Jack Nicklaus on the design and agronomy of his Portuguese course

Seamus Rotherick
By Seamus Rotherick October 22, 2011 16:00

The Monte Rei Golf Club on the Algarve opened in 2007 and is already one of Iberia’s premier golf resorts.

Set in the picturesque foothills of Portugal’s Algarve with sweeping views of the Serra do Caldeirão Mountains to the north and the Atlantic Ocean to the south, the golf course is surrounded by over 400 hectares of unspoilt countryside. Faced with this unique, unspoiled landscape, course designer Jack Nicklaus grasped the opportunity to work with the developers of Monte Rei to design one of his trademark signature golf courses, the first such course on the Iberian Peninsula and one of very few in Europe.

“When I design a golf course, my top priority is finding the features such as native trees, grade variations or natural wetlands that can enhance shot values or scenically frame a hole. I let the environmental surroundings shape the holes, so they fit the terrain. I never try and force an idea onto a piece of land and Monte Rei is no exception,” explained Nicklaus.

This aim of complimenting the surroundings and retaining the natural beauty of this rugged landscape was undoubtedly one of the main challenges facing the design and agronomy team, however the results are stunning. At first glance, the contrast provided by a foreground of lush green fairways against the rising mountains in the distance is arresting, but blends together effortlessly on this natural canvas. “I avoid disrupting the natural setting as much as possible,” Nicklaus continued. “I believe it is important to preserve the natural features of the land and not go against what Mother Nature has created. Golf holes should fit the terrain; not the other way around.”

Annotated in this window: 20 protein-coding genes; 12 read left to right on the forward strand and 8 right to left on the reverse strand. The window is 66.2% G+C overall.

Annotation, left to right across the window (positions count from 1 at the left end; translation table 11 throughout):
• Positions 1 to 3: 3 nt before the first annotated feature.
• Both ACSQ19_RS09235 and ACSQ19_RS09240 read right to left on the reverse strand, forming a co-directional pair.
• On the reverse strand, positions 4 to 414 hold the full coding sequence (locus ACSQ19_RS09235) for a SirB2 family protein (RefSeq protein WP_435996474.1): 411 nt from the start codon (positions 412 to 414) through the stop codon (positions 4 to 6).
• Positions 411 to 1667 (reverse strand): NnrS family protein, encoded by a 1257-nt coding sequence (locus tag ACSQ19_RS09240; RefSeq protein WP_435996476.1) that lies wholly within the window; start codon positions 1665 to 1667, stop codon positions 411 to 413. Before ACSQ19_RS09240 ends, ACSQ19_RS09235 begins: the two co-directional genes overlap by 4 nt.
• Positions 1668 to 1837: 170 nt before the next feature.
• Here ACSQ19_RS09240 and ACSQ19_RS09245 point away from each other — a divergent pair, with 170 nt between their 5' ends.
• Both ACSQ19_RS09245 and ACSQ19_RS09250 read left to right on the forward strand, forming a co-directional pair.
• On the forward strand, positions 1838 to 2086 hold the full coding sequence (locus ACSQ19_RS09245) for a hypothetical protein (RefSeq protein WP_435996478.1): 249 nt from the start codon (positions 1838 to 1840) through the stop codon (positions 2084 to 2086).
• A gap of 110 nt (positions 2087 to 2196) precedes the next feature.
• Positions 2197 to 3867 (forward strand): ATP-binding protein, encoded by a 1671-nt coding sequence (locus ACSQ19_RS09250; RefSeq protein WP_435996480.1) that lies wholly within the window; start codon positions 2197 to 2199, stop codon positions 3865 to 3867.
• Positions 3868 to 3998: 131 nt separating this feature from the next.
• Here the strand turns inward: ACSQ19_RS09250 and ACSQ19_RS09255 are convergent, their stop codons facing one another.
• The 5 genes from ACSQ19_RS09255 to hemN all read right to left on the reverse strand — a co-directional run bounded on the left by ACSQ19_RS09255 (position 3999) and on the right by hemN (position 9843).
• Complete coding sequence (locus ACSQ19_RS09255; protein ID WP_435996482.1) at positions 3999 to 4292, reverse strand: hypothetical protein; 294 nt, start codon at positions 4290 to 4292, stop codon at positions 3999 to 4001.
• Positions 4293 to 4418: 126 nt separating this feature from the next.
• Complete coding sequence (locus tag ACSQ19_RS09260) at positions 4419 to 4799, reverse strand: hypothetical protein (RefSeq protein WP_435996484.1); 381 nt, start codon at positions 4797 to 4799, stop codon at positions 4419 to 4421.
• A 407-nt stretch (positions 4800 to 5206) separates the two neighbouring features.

“Each hole at Monte Rei is unique,” said a club spokesman. “Jack’s ingenious contouring as well as the demanding cut and positioning of the sculptured bunkers deserve the best course presentation and that for me is all about attention to detail.”

The 7,200 yard course, built to USGA specifications, meanders over 70 hectares of gently rolling hills and valleys, with water coming into play on 11 of the 18 holes. The course features a testing series of eight par-4s, five par-3s and five par-5s in a distinctive layout, which is as challenging for the agronomy team as it is for the golfer.

Seamus Rotherick
By Seamus Rotherick October 22, 2011 16:00
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